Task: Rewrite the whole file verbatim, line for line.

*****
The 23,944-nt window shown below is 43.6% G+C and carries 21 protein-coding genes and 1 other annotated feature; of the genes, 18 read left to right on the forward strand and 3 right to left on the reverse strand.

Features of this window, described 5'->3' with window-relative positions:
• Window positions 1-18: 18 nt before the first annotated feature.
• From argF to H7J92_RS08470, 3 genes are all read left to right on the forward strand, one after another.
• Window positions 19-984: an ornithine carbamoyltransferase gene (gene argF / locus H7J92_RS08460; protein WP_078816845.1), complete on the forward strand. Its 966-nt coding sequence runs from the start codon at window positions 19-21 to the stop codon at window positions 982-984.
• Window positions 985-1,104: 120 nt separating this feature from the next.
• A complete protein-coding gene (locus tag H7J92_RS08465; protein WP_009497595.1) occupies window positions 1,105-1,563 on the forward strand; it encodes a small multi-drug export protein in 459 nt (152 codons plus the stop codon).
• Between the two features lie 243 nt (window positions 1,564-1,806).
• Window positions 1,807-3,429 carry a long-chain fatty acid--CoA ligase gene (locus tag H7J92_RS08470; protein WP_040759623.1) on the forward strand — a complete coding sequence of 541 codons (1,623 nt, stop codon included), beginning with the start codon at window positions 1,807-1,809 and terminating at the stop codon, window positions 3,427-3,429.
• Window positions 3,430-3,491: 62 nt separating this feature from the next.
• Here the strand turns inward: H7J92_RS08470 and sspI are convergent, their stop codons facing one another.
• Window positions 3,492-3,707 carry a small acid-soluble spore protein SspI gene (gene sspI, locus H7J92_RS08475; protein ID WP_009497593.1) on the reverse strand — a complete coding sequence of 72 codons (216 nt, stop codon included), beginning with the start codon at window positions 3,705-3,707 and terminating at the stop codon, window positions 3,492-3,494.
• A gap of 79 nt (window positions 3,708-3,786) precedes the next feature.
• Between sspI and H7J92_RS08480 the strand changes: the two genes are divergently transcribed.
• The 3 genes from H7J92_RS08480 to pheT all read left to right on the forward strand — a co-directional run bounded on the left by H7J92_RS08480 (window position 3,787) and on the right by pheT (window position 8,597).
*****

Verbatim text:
The 23,944-nt window shown below is 43.6% G+C and carries 21 protein-coding genes and 1 other annotated feature; of the genes, 18 read left to right on the forward strand and 3 right to left on the reverse strand.

Features of this window, described 5'->3' with window-relative positions:
• Window positions 1-18: 18 nt before the first annotated feature.
• From argF to H7J92_RS08470, 3 genes are all read left to right on the forward strand, one after another.
• Window positions 19-984: an ornithine carbamoyltransferase gene (gene argF / locus H7J92_RS08460; protein WP_078816845.1), complete on the forward strand. Its 966-nt coding sequence runs from the start codon at window positions 19-21 to the stop codon at window positions 982-984.
• Window positions 985-1,104: 120 nt separating this feature from the next.
• A complete protein-coding gene (locus tag H7J92_RS08465; protein WP_009497595.1) occupies window positions 1,105-1,563 on the forward strand; it encodes a small multi-drug export protein in 459 nt (152 codons plus the stop codon).
• Between the two features lie 243 nt (window positions 1,564-1,806).
• Window positions 1,807-3,429 carry a long-chain fatty acid--CoA ligase gene (locus tag H7J92_RS08470; protein WP_040759623.1) on the forward strand — a complete coding sequence of 541 codons (1,623 nt, stop codon included), beginning with the start codon at window positions 1,807-1,809 and terminating at the stop codon, window positions 3,427-3,429.
• Window positions 3,430-3,491: 62 nt separating this feature from the next.
• Here the strand turns inward: H7J92_RS08470 and sspI are convergent, their stop codons facing one another.
• Window positions 3,492-3,707 carry a small acid-soluble spore protein SspI gene (gene sspI, locus H7J92_RS08475; protein ID WP_009497593.1) on the reverse strand — a complete coding sequence of 72 codons (216 nt, stop codon included), beginning with the start codon at window positions 3,705-3,707 and terminating at the stop codon, window positions 3,492-3,494.
• A gap of 79 nt (window positions 3,708-3,786) precedes the next feature.
• Between sspI and H7J92_RS08480 the strand changes: the two genes are divergently transcribed.
• The 3 genes from H7J92_RS08480 to pheT all read left to right on the forward strand — a co-directional run bounded on the left by H7J92_RS08480 (window position 3,787) and on the right by pheT (window position 8,597).